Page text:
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New from the good people at Democracy NC:

For Release: Wednesday, May 2, 2012  – Contact: Bob Hall, 919-489-1931

“Voter Confusion Index” Ranks NC Counties, Hotline & Website Set Up to Help Voters

A new analysis of voting precincts shows that Cumberland, Wayne, Durham, Pitt, and Pasquotank are the five counties with the most complex changes to their state legislative and Congressional districts lines – changes that can create confusion for voters and possibly lead to people receiving the wrong ballot at the polls.

[See data for 100 counties at: http://www.democracy-nc.org/downloads/CountyPrecinctConfusion.xls] Read More

One of the more interesting developments in state political world last week was the news that right-wing groups behind the big media buy that attacked Governor Perdue and misleadingly defended the reactionary, teacher-slashing 2012 state budget need to disclose who paid for the ad campaign. Good government watchdog Bob Hall of Democracy NC has called the matter to the attention of the State Board of Elections. A review of the law makes it clear that Hall is right.

The dispute centers on whether Governor Perdue — a target of the ads — meets the definition of “candidate.” Here is the relevant statutory provision: Read More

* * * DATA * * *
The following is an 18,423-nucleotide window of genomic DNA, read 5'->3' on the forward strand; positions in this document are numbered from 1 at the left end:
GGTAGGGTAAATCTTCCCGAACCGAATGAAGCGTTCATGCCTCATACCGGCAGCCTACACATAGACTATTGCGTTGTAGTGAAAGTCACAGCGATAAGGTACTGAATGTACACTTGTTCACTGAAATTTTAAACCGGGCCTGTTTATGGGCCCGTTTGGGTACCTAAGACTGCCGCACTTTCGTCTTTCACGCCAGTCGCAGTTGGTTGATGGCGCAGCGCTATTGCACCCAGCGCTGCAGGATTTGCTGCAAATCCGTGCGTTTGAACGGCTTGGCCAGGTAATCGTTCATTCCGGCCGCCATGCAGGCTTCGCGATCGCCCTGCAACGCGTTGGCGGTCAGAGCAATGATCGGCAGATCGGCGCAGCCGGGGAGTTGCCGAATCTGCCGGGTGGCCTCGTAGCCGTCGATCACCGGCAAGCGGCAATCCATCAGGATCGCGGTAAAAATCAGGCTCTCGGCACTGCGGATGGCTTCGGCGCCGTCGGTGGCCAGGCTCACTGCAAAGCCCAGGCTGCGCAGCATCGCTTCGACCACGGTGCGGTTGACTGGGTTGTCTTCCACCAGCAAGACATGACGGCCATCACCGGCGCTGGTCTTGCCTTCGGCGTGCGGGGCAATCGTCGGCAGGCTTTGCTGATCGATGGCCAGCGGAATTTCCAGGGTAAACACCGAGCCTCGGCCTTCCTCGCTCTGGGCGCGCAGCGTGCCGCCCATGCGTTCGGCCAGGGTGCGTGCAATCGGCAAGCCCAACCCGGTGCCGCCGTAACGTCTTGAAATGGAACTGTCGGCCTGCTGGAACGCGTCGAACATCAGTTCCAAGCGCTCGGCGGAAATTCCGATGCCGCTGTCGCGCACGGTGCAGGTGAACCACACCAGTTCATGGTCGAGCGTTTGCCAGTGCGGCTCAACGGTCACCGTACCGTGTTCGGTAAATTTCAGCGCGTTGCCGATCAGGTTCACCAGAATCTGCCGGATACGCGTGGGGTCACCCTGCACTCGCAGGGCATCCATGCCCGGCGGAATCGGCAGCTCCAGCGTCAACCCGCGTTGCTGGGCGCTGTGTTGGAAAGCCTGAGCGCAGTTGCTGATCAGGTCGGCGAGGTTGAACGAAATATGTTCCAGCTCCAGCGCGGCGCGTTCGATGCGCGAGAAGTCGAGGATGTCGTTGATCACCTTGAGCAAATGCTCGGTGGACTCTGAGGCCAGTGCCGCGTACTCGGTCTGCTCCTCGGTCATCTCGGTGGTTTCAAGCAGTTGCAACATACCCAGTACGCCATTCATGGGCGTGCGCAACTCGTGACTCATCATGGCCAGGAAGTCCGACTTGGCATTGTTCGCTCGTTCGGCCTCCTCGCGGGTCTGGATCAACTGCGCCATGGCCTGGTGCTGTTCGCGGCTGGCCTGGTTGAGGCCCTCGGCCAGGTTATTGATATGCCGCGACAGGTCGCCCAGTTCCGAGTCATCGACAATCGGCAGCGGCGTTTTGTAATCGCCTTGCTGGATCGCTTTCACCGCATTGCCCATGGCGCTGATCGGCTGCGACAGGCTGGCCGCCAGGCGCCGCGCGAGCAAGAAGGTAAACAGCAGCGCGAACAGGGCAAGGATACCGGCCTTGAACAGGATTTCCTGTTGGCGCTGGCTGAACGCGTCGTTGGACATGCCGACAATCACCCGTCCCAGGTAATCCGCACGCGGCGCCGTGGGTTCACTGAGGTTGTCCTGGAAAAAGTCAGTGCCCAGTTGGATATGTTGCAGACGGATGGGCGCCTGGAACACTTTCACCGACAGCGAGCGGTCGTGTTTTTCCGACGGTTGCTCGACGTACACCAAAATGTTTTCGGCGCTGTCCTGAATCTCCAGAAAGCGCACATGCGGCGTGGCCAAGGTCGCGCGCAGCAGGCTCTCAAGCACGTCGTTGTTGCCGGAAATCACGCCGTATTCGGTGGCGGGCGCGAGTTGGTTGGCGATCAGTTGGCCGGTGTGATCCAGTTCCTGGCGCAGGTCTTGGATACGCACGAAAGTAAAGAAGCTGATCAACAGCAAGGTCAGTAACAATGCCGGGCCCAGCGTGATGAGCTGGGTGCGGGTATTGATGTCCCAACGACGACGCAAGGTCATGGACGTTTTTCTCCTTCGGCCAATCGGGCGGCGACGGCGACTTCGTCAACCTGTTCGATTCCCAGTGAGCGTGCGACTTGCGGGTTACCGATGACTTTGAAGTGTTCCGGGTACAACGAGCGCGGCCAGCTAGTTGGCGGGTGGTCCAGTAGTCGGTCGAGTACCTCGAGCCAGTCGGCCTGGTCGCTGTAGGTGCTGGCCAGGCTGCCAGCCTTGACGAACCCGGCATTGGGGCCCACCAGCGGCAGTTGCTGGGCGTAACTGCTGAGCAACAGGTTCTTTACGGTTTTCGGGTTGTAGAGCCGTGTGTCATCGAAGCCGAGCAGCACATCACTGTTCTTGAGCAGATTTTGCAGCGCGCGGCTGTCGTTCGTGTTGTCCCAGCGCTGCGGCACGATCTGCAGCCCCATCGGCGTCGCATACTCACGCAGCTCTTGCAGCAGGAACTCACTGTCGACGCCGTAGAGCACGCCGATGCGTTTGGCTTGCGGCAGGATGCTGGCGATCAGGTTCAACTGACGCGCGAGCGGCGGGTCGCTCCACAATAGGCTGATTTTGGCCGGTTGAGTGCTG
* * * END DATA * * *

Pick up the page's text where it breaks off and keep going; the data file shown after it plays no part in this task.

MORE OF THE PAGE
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New and sobering analysis from the nonpartisan experts at Democracy NC:

“Democracy North Carolina

For Release Wednesday, January 11, 2012 – Contact:Bob Hall, 919-489-1931

Election Officials say say New Districy Plans Threaten Secrecy of the Ballot and Integrity of NC Elections:  19 Counties Face Special Hardship

Statements from election officials across the state provide new reasons for concern about the controversial district lines that zigzag through and split up hundreds of precincts to create the new district boundaries for state legislators andNorth Carolina’s 13 members of Congress. 

 The election professionals are not taking sides on whether or not the new district maps discriminate against African Americans or give one political party an unfair advantage over the other. However, in affidavits filed with the Wake County Superior Court, they say the maps will confuse voters and poll workers, make elections harder and more expensive to administer, and even jeopardize the secrecy of the ballot for thousands of voters. Read More

Last night, the Greenville City Council voted to ask the North Carolina General Assembly for the right to explore voter-owned elections at the local level. The city joins Wilmington (February) and Raleigh (January) in adopting such a measure.

Voter-owned elections are a proven method of dislodging special interest money from the political process, and empowering citizen participation in democracy. The idea is that candidates should get their campaign money from small donors in their constituency, as well as a public fund, rather than soliciting big money contributions that often come with strings attached.

In 2009, the Town of Chapel Hill became the first community east of the Mississippi to conduct a voter-owned election; the top 2 vote-getters were both voter-owned.

Currently, cities must ask the state for special permission even to consider campaign reform. But with more and more communities joining the chorus for change, the legislature has every reason to grant them reform authority in the upcoming short session.